By: Jennifer L. Gaudiani, MD, CEDS

Many people with eating disorders are in denial about the severity of their illness and believe that they are fine – something we at ACUTE term the “I’m fine” syndrome. Despite family, friends, and colleagues expressing their worry over food habits, withdrawal from previously enjoyed activities, and health issues, somehow the eating disorder makes people ignore the concerns of their loved ones. They think that because they can still engage in their normal, everyday activities including going to school, work, exercise, hobbies and social events, that there must be nothing wrong with them. Well my friends, this is absolutely not the case. 

In restricting disorders, blood tests are often normal because there isn’t any sort of electrolyte loss through purging. In addition to the already existing denial, these normal blood tests can further contribute to the “I’m fine” syndrome. Well-meaning primary care providers can unwittingly contribute to this issue by focusing too heavily on measurable data (i.e.: potassium levels) and not on the whole person…the person who is clearly NOT fine! 

However, there is an important blood test to watch out for that may be abnormal even in those who purely restrict, most typically in anorexia nervosa or individuals who have experienced significant rapid weight loss – the white blood cell count.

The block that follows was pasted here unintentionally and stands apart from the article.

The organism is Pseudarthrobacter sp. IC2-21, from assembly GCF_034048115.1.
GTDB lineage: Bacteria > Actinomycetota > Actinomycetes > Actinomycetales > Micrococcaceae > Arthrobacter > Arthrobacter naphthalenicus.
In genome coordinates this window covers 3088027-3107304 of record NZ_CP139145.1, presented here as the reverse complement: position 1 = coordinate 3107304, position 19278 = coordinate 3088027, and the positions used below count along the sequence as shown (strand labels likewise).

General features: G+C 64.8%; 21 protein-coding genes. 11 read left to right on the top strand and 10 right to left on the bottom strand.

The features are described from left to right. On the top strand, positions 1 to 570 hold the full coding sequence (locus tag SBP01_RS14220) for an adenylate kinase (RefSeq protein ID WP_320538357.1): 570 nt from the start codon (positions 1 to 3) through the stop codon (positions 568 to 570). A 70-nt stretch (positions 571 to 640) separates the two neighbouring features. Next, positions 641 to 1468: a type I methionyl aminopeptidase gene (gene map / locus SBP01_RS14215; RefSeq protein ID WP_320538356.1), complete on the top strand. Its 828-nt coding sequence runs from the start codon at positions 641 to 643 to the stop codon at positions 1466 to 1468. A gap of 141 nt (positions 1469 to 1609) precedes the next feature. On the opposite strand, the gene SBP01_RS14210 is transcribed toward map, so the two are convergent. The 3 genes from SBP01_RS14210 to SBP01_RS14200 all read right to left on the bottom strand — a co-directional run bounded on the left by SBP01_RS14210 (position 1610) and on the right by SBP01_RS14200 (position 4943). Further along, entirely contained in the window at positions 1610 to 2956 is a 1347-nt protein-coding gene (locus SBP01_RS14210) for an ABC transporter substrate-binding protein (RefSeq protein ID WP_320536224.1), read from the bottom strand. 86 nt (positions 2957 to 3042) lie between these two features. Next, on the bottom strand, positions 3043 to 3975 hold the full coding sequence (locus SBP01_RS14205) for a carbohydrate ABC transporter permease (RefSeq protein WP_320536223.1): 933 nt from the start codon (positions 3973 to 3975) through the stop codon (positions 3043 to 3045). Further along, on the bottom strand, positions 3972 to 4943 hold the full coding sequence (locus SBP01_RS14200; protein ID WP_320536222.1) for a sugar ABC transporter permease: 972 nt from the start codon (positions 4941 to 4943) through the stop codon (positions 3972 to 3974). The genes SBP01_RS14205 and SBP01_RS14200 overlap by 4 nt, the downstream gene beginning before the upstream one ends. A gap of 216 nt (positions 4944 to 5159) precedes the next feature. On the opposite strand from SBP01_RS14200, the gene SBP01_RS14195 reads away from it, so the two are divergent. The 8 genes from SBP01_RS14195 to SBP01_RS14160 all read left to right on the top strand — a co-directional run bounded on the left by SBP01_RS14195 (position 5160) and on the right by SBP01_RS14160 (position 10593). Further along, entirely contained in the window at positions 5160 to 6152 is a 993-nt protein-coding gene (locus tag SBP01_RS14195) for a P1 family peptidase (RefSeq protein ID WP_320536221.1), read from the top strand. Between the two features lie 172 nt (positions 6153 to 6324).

There are three main cell types in our blood: the white blood cells (infection fighters), the red blood cells (oxygen and carbon dioxide carriers), and the platelets (the cells that help stop bleeding). These cells are all produced in the inside of your bones – the bone marrow. In severe underweight or rapid weight loss, the cellular bone marrow is replaced by a dysfunctional “goo” that does not produce cells normally. Essentially, faced with limited caloric resources, the body cannot sustain normal bone marrow function. As a result, one of the red flags to watch out for in standard blood tests is a low white blood cell count. A low white blood cell count may not be dangerous in-and-of itself, but it’s a serious sign of nutritional deficiency. If you have bone marrow failure of starvation, you are NOT fine. 

Don’t allow anyone to shrug off a low blood count of any type – white, red or platelet. It’s serious and can mean that the current nutritional state is putting severe and harmful strain on your body. The good news? All cell lines will recover with sustained nutritional rehabilitation and weight restoration.